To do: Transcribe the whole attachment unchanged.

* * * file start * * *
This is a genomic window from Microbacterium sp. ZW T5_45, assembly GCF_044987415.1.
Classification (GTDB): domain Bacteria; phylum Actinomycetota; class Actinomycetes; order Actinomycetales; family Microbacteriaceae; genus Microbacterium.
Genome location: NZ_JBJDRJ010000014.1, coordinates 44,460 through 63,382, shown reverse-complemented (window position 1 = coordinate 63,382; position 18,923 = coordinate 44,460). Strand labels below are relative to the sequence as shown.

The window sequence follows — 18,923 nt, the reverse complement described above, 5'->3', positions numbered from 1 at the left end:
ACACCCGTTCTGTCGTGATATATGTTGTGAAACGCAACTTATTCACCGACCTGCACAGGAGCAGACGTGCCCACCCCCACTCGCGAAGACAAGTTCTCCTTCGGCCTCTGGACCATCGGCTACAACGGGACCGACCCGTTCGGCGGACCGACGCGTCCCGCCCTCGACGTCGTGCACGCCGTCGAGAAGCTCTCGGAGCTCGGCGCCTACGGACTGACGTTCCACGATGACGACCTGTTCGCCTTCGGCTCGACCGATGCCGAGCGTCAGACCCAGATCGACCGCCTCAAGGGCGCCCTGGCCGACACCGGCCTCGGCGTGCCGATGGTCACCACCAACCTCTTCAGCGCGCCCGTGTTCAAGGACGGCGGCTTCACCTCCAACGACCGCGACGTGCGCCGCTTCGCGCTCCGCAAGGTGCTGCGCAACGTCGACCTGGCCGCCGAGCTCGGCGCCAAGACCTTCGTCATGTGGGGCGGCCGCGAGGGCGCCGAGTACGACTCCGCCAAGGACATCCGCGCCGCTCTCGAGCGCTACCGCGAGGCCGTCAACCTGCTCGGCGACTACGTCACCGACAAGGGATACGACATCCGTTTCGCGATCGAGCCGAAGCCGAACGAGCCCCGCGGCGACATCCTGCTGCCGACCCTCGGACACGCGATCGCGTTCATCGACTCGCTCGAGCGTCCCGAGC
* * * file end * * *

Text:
This is a genomic window from Microbacterium sp. ZW T5_45, assembly GCF_044987415.1.
Classification (GTDB): domain Bacteria; phylum Actinomycetota; class Actinomycetes; order Actinomycetales; family Microbacteriaceae; genus Microbacterium.
Genome location: NZ_JBJDRJ010000014.1, coordinates 44,460 through 63,382, shown reverse-complemented (window position 1 = coordinate 63,382; position 18,923 = coordinate 44,460). Strand labels below are relative to the sequence as shown.

The window sequence follows — 18,923 nt, the reverse complement described above, 5'->3', positions numbered from 1 at the left end:
ACACCCGTTCTGTCGTGATATATGTTGTGAAACGCAACTTATTCACCGACCTGCACAGGAGCAGACGTGCCCACCCCCACTCGCGAAGACAAGTTCTCCTTCGGCCTCTGGACCATCGGCTACAACGGGACCGACCCGTTCGGCGGACCGACGCGTCCCGCCCTCGACGTCGTGCACGCCGTCGAGAAGCTCTCGGAGCTCGGCGCCTACGGACTGACGTTCCACGATGACGACCTGTTCGCCTTCGGCTCGACCGATGCCGAGCGTCAGACCCAGATCGACCGCCTCAAGGGCGCCCTGGCCGACACCGGCCTCGGCGTGCCGATGGTCACCACCAACCTCTTCAGCGCGCCCGTGTTCAAGGACGGCGGCTTCACCTCCAACGACCGCGACGTGCGCCGCTTCGCGCTCCGCAAGGTGCTGCGCAACGTCGACCTGGCCGCCGAGCTCGGCGCCAAGACCTTCGTCATGTGGGGCGGCCGCGAGGGCGCCGAGTACGACTCCGCCAAGGACATCCGCGCCGCTCTCGAGCGCTACCGCGAGGCCGTCAACCTGCTCGGCGACTACGTCACCGACAAGGGATACGACATCCGTTTCGCGATCGAGCCGAAGCCGAACGAGCCCCGCGGCGACATCCTGCTGCCGACCCTCGGACACGCGATCGCGTTCATCGACTCGCTCGAGCGTCCCGAGC